Gurode has experience at both guard and center. Powerful player with long arms and fine athleticism. Outstanding run blocker who will punish a defender. Plays with an attitude. Can drive people off the line of scrimmage. Good feet and mobility – can pull and trap. Has the look of a future Pro Bowler. Simmons is shorter-than-ideal left tackle who projects to guard in the pros. Though he lacks height, Simmons combines good bulk and athleticism. Has very good feet which aid him as both a pass blocker. Can trap and pull. Tough, hardworking, and competitive. Can move defenders off the line of scrimmage and works to sustain his blocks.

The big question with Fonoti is his ability to pass block. Fonoti is a DOMINATING run blocker, but since Nebraska doesn’t pass much, he doesn’t have much experience with pro pass sets. Thus, this makes him a bit of a boom-or-bust-type of selection. Fonoti could end up being the best offensive lineman in this draft or he could really struggle in pass protection. Fonoti is a massive, powerful man who simply destroys defenders as a run blocker. Has the athleticism to be a good pass blocker, but needs a lot of technique work in this area. Not a top “move” guy who is real strong at pulling or engaging at the second level – thus I wonder if he fits the direction the Giants are going.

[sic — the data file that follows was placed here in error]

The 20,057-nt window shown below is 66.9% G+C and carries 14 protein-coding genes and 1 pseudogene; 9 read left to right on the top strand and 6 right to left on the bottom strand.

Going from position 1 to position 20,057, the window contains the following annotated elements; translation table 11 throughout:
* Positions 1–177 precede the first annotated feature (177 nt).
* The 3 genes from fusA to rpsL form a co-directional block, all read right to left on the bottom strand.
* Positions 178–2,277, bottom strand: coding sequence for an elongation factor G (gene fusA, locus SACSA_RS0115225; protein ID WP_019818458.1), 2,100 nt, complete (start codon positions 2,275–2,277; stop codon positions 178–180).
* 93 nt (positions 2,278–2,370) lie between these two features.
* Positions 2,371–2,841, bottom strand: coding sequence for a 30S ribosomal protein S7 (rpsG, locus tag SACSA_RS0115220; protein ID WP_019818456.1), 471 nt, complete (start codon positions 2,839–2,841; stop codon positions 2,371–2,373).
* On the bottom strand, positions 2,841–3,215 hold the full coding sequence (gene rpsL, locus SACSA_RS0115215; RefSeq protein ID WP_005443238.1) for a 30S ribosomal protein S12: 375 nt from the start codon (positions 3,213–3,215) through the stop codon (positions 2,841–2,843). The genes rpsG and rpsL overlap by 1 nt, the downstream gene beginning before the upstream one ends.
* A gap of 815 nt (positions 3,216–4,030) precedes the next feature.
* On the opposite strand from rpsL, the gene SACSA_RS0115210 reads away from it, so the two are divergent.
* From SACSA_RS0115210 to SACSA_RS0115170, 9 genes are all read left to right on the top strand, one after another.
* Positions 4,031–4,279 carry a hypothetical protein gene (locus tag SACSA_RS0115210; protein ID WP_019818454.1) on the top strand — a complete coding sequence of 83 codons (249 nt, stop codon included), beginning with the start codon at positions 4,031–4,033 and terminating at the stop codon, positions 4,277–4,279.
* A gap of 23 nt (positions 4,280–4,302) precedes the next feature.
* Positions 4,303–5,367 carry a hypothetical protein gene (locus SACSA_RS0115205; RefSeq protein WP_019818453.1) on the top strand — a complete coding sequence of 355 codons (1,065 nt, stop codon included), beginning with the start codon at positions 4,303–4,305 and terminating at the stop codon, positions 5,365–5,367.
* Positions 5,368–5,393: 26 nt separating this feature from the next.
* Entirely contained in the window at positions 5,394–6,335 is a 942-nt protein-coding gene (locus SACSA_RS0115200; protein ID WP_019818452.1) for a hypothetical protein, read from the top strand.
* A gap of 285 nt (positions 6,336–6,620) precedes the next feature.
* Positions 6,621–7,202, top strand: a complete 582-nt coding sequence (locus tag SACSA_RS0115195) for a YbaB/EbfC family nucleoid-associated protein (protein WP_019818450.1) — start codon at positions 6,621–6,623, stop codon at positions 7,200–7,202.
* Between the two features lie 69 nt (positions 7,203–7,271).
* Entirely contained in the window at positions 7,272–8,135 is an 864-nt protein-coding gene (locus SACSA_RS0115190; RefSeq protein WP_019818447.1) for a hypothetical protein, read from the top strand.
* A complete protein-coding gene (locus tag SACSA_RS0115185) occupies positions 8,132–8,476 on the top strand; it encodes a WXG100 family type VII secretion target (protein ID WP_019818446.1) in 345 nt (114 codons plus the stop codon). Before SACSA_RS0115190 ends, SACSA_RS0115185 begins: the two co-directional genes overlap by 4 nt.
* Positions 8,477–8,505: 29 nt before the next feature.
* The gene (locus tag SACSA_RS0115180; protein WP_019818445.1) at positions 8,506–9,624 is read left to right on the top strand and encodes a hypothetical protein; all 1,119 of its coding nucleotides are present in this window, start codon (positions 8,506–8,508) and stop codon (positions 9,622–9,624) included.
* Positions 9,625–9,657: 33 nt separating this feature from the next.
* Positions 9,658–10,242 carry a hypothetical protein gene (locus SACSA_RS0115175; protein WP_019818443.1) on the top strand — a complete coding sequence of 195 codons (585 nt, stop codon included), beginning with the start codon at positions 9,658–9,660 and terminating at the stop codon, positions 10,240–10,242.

I actually could see Big Blue being more interested in guy like Heitmann. Heitmann lacks great size and strength, but he is a tough, savvy technician who has a feel for the game. A decent athlete with mobility who can pull and attack players at the second level, he is more suited to the more popular offensive schemes in the NFL today. Though Heitmann isn’t a power player, he is a good run blocker due to his fine initial quickness, leverage, and his ability to sustain. Solid pass blocker.

Metcalf played left tackle in college, but projects inside at the pro level. He is a big, powerful player with decent athleticism. Has fine initial quickness, but he needs to play with better leverage and overall technique. Plays too high at times. Flashes very good ability as both a run and pass blocker. Can generate movement at the line of scrimmage, but doesn’t sustain well. So-so puller. Has good feet to pass block. Inconsistent, but he has good tools to work with. Bibla lacks ideal power and athleticism, but he is the kind of guard that usually ends up making a team and being a decent player. Bibla is a smart, tough warrior who performs at an above average level in a consistent fashion. He has good initial quickness and plays with fine leverage as a run blocker, but he’s not a blaster. Physical. So-so puller. Lacks real quick feet and athleticism as a pass protector, but he generally keeps his man quiet.